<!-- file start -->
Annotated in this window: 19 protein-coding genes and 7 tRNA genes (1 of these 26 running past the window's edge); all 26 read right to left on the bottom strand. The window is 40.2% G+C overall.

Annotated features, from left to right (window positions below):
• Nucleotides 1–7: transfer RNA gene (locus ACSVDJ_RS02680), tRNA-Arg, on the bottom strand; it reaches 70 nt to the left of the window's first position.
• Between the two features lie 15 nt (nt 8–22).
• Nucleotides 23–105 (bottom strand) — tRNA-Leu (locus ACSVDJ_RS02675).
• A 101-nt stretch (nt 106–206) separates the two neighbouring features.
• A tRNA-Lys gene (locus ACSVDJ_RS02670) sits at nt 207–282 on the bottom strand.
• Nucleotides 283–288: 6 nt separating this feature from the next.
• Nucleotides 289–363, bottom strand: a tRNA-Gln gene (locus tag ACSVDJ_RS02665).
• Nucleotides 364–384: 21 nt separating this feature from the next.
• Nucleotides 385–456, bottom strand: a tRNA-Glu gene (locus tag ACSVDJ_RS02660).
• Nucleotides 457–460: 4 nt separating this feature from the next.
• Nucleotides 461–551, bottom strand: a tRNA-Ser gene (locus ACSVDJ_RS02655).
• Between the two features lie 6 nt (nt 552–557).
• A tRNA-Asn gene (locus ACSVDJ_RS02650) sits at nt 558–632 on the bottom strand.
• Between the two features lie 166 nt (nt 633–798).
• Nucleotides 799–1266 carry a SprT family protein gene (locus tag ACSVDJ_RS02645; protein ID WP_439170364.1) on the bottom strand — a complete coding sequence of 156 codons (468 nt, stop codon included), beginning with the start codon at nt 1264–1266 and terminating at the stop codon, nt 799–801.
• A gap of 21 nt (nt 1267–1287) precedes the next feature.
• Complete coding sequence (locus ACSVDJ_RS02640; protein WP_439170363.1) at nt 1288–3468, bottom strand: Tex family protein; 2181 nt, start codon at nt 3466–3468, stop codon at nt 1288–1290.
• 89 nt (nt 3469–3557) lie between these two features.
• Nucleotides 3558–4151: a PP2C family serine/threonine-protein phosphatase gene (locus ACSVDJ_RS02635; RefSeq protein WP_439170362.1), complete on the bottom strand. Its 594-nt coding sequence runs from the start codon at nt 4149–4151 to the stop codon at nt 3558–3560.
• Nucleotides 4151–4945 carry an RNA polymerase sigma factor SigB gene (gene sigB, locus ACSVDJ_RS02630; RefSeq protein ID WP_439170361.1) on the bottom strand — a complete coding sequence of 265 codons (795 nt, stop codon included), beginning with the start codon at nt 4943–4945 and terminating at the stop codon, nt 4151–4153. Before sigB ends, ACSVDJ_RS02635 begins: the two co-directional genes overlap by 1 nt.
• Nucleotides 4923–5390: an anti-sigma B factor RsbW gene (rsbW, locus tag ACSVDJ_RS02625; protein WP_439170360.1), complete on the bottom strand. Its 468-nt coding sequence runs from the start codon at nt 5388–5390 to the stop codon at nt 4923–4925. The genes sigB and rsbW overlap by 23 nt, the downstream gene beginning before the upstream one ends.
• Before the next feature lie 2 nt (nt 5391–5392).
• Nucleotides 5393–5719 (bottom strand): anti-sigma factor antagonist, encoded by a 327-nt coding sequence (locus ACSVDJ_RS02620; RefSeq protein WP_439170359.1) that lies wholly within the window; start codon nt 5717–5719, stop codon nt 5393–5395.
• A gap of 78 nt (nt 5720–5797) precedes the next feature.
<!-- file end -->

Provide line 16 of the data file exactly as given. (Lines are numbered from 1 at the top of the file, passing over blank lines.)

• Between the two features lie 166 nt (nt 633–798).